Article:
As Philly rapper Shai Linne says, “Moses wasn’t good enough, David wasn’t good enough.”  It’s only… if we keep reading the Bible after Psalm 17, we eventually meet one of David’s descendents, Jesus who is the Christ.  And it is Jesus who is the glory of God’s presence made flesh, born into the world.  His face is the face of righteousness, he is the image of the invisible God.  It is with God’s glory in Jesus that God’s people are ultimately and completely vindicated.  He is the only one in all human history who can say to God throughout his entire life,  “you have tested me, and you will find nothing.”  He is the only one with steps that held fast to God’s paths every single day, whose feet never slipped.  Yet God did not keep him as the apple of his eye, “for the Son of Man came not to be served, but to serve, and give his life as a ransom for many”.  Men whose portion was in this life despised him, deadly enemies surrounded him, the wicked violently nailed him to a cross, and Satan and all the spiritual forces of evil claimed victory when he died.  And in that moment of death, despite his righteousness, God did not answer him when he called.  

But just like Jairus’ daughter in Mark 5 and Lazarus in John 11, the Lord said as David says in verse 13, “Arise, O Lord!  Confront him, subdue him!”  On the cross, Jesus confronted our greatest enemy, Death.  When David prayed in verse 13 “Deliver my soul from the wicked by your sword,” I’m sure he didn’t imagine that God would answer that prayer by using the sword on himself, his own Son.  Yet after three days in the grave, Jesus subdued Death by his resurrection.  The whole Bible points to this:  Even while we were still sinners, Jesus Christ died for the ungodly.  He faced everyone’s biggest, baddest enemy… and conquered it.  The resurrection is THE main event that wondrously showed the steadfast love of God for his people.  “For our sake he made him to be sin who knew no sin, so that in him we might become the righteousness of God.”  And God’s people have been getting together every Sunday since then to remember this, and to sing and rejoice in their Savior who gives refuge from their enemies with his blood.  It is by his blood that we are thoroughly vindicated, our debt is paid, we are free from guilt, we are clear and innocent of any and all accusations, we are protected and comforted from the enemies, big and small.

This is the vindication for your life.  It is justification for your soul.  It is the beautiful Gospel, the good news, the power of God for salvation to everyone who believes.  If you have questions about it, please ask.  We want to tell you about this Savior who will deliver your soul from the wicked if you trust him and believe him, because he did it for so many of us here.  But we also want you to know it doesn’t mean your struggles with sin will magically disappear, but Jesus said in Matthew 5, “Blessed are those who hunger and thirst for righteousness, for they will be satisfied.”  It doesn’t mean you won’t face injustice, persecution or wicked enemies, but Jesus also said “Blessed are those who are persecuted for righteousness’ sake, for theirs is the kingdom of heaven.  Blessed are you when others revile you and persecute you and utter all kinds of evil against you falsely on my account.  Rejoice and be glad, for your reward is great in heaven.”  Isn’t that wonderful?  You don’t have to retaliate, or have the last word.  Rejoice!  You don’t have to despair when your kids don’t listen perfectly or when your plans don’t follow through.  Whatever hardship or crisis you’re going through, there is meaning in your suffering, and we are blessed because God will vindicate his people with his glory.  When you face your enemies, when you face death, when you face the holy, immovable Judge, you will stand because of what Jesus has done.  God will look on the righteousness of Jesus and we will not fear his verdict, but be satisfied by it.  For Christ’s righteousness will be given to you, and your soul will be delivered for all eternity.  Put your faith in this.  Believe and it will be credited to you as righteousness.  It’s only Jesus.  Again, it is our main objective to press on to that other country, where the glory of God revealed in the resurrected Jesus is king, and help others do the same.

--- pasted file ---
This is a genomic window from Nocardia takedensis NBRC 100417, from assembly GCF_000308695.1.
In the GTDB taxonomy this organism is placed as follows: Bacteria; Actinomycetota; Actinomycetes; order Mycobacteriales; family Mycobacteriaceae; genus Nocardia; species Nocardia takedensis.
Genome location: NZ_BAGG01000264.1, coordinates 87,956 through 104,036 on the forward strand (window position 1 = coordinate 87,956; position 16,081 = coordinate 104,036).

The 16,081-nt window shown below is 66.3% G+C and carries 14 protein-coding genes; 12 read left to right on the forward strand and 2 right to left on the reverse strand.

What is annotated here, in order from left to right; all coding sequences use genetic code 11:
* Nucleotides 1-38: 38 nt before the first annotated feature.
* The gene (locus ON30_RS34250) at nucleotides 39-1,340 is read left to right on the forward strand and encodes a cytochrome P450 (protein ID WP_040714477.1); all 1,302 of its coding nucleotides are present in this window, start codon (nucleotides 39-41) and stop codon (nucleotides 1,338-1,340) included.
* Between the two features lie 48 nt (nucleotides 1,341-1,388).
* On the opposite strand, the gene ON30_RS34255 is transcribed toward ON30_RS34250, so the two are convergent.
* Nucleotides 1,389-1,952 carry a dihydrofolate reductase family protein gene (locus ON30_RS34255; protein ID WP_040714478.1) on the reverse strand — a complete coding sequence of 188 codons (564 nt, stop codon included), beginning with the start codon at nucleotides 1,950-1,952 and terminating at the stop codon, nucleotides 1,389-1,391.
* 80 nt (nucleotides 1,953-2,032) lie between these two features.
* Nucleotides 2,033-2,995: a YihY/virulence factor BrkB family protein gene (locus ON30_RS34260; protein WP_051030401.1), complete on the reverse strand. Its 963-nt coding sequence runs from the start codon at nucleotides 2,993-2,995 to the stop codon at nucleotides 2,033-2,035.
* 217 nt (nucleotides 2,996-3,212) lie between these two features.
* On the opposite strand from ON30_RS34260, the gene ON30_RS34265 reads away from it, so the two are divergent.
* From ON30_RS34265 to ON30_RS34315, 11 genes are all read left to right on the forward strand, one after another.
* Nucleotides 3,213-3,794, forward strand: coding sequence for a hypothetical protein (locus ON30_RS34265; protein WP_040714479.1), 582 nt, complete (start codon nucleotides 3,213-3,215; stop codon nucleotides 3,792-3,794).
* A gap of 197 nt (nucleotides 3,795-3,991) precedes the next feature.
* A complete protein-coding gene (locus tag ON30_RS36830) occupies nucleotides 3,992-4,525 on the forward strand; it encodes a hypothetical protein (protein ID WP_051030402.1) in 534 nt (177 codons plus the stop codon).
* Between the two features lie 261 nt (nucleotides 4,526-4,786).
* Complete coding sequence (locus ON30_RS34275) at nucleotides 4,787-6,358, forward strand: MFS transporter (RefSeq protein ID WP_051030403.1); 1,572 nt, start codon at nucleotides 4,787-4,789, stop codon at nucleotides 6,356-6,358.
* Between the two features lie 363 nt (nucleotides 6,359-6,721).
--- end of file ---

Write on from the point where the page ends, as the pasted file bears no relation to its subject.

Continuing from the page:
Psalm 17 starts with a cry and it ends with satisfaction.  Each day we cultivate our personal relationship with God is a sign of our longing to be satisfied.  We cry out for Jesus to return with his glory, and when he does, we will no longer need to cry.  We will actually have no need for anything, because we will wake up to a reality that is full and complete, such that our portion in this life will be like a dream.  When we behold his glory face to face, we will be a new creation, after the likeness of our eternal Savior Jesus.  A 19th century theologian named Herman Bavinck said, “And in this new creation God will then establish His kingdom.  For Christ has completed the work that was given Him as Mediator to do; He has reigned so long as King that He has put all His enemies under His feet and has raised to life all those whom the Father has given Him.  True, even after that, He will in eternity remain the head of the church, the One who gives them His glory to behold and who fills them with His fullness.”  Trust in Jesus today.  He is Lord and only he can satisfy your deepest needs and desires.  Only he can vindicate you from the enemies that surround you.  Only he will set you free both now and forever.  Turn from sin and come to Jesus; behold the face of your Savior who said in John 16, “I have said these things to you so that in me you may have peace. In the world you will have tribulation. But take heart; I have overcome the world.”  Hallelujah!  Let us pray.